The family of a man who died in the same suicide clinic as James says that his parents should not be prosecuted, reports the Welsh publication Wales On Sunday. Paul Bennett, a terminally ill patient from Wales, chose to undergo lethal injection at the Dignitas clinic in Zurich in May 2006.

"My heart went out to them when I saw the story on the news. We have been in exactly the same position. It is a tragedy," said Paul Bennett’s father, Roy, to Wales on Sunday. Roy added that his son made his choice as an adult. "He had no hope. If you take away hope from someone then your future is taken away and he could see that."

Opinion & Analysis: It's in Parliament's hands now

Writing in The Guardian following the High Court ruling, Afua Hirsch agreed with Purdy’s conclusion that the judges’ hand were tied and called on Parliament to pass a decisive and clear law about assisted suicide.
Citing the court’s statement that only Parliament can change the law, Hirsch concluded “How much harder do they need to hint?”

James' parents, who have been enduring widespread public scrutiny, deserve sympathy more than punishment, contends Yasmin Alibhai-Brown in The Independent. If prosecuted, she writes, "they will have punishment piled on to indescribable grief."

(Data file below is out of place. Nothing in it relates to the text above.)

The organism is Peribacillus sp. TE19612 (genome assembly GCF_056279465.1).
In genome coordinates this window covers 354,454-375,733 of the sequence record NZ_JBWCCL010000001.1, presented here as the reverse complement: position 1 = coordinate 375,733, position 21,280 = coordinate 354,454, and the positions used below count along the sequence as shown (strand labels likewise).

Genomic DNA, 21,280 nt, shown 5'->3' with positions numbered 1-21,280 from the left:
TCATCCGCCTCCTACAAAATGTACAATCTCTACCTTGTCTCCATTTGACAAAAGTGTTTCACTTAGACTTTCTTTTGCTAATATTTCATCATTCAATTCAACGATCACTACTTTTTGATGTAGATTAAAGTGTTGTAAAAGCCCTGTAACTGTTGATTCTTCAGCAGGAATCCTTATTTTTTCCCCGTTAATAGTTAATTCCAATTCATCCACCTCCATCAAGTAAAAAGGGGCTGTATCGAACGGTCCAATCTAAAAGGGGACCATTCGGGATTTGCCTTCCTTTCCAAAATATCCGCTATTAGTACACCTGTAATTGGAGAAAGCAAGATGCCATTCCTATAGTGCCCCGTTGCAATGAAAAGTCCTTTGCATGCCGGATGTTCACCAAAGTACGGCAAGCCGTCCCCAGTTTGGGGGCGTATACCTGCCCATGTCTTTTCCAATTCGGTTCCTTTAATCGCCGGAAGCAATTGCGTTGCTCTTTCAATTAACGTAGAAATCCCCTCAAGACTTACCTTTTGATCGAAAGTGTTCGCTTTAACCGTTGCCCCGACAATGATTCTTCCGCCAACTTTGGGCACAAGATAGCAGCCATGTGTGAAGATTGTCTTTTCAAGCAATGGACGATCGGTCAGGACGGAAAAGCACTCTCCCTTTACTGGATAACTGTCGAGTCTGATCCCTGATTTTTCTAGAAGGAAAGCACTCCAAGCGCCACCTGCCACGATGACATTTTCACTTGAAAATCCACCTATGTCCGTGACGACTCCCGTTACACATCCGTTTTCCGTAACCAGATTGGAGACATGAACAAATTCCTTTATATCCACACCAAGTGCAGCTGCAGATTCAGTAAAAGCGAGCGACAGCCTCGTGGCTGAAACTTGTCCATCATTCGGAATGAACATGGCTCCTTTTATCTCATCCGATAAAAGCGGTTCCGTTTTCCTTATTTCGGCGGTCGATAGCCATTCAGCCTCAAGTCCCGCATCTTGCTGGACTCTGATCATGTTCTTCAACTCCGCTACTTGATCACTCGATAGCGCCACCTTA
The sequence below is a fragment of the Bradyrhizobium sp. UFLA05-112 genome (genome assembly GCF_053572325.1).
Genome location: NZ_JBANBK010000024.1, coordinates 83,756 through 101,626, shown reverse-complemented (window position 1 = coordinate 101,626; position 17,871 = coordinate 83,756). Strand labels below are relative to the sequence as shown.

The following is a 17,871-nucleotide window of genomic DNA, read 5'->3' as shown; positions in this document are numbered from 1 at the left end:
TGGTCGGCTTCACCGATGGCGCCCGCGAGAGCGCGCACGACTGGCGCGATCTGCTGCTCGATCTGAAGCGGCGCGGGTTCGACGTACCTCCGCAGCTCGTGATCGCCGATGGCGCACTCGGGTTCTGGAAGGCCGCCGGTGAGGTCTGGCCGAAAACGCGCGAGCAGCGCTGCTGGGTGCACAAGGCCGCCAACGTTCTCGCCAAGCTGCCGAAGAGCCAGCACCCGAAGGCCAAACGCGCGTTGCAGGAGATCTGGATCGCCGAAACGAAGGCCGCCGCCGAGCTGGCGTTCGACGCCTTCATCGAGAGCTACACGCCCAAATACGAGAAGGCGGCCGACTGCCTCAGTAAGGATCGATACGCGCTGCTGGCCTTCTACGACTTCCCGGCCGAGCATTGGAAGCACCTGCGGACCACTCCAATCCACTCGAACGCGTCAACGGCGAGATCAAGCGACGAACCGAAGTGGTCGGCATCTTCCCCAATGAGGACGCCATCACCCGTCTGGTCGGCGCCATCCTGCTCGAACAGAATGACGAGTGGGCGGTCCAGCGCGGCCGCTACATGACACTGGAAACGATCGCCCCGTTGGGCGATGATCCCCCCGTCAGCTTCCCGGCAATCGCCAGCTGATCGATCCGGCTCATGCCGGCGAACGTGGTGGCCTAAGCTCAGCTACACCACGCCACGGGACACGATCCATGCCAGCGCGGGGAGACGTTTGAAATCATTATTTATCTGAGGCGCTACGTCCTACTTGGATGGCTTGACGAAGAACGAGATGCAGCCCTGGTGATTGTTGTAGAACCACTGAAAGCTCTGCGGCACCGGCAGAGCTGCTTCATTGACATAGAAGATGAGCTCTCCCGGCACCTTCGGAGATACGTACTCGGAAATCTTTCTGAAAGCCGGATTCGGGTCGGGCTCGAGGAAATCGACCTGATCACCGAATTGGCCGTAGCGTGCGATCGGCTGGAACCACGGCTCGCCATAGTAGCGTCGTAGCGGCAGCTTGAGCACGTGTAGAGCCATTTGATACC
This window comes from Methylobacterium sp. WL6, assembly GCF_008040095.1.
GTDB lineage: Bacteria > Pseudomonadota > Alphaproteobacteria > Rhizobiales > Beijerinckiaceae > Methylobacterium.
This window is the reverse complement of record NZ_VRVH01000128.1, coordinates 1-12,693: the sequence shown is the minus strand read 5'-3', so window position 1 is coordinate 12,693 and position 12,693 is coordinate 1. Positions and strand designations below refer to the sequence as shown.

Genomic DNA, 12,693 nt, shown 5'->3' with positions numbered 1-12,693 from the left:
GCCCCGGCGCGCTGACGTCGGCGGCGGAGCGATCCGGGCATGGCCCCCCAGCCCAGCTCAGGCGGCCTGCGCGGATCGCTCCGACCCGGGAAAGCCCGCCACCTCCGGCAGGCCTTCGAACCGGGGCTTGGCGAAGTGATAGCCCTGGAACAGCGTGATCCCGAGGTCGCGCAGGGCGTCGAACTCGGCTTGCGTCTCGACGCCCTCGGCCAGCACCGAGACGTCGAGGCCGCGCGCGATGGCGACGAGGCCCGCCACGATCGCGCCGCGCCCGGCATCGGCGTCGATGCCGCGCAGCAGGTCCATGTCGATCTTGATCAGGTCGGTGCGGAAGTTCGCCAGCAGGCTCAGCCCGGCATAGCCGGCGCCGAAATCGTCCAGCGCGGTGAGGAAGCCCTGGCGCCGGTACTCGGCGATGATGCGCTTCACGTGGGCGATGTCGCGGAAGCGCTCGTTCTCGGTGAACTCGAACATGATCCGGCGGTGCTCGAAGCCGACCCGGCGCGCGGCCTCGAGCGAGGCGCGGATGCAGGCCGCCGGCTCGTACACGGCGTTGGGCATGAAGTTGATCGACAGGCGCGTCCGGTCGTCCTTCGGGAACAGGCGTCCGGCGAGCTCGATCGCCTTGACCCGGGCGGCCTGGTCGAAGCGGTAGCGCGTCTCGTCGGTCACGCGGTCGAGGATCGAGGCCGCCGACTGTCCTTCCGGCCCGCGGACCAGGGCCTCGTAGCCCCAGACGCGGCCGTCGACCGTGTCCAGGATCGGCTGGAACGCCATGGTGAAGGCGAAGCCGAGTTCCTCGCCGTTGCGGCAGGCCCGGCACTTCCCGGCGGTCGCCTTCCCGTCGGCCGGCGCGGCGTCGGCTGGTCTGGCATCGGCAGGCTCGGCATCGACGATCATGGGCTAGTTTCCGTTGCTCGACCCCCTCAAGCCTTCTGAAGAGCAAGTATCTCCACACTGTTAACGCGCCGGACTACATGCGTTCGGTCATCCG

To those who condemn James' decision to end his own life, Alibhai-Brown says that not everyone can learn to live with extreme disability. "Some who choose to die before an incurable illness decides the timing for them are simply taking control; others want to go before they are too old and infirm. And then there are individuals like Daniel who hate the state they're in and wish to let go. Maybe medical advances would have come along to make things better—that is what Christopher Reeve hoped for until the day he died. Daniel didn't wish to wait."

Background: “Suicide tourism”

People seeking assisted suicides have been traveling to Switzerland for years now, as part of a phenomenon being called "suicide tourism." CBS reported in 2003 that the country has the most liberal assisted suicide law in Europe, as the procedure, which requires that the patient carries out their own death, is legal as long as nobody makes a profit. Euthanasia, however, in which a doctor administers a lethal drug, is illegal.

In 2005, an American expatriate who had created Web sites to help people arrange to commit suicide in Cambodia was forced to shut down the sites after Cambodian authorities threatened legal action. Roger Graham, originally of California, claimed that euthanasia was not illegal in Cambodia.

In recent years, Mexico has become another popular suicide destination, reported the San Diego Reader in August. Tijuana, which was already a hotspot for those seeking medicine or medical procedures that are expensive or unavailable in other countries, is now seeing suicide tourists from as far as 8,000 miles away. Dr. Philip Nitschke, Australia's "Dr. Death" and the author of a book on suicide that was banned in several countries, says that Mexico is convenient and “relatively easy for people to access.”

Related Topic: America’s “Dr. Death” to run for office?

CNN reported earlier this year that Jack Kevorkian, who participated in the assisted suicides of more than 100 people in the 1990s, was planning to run for Congress.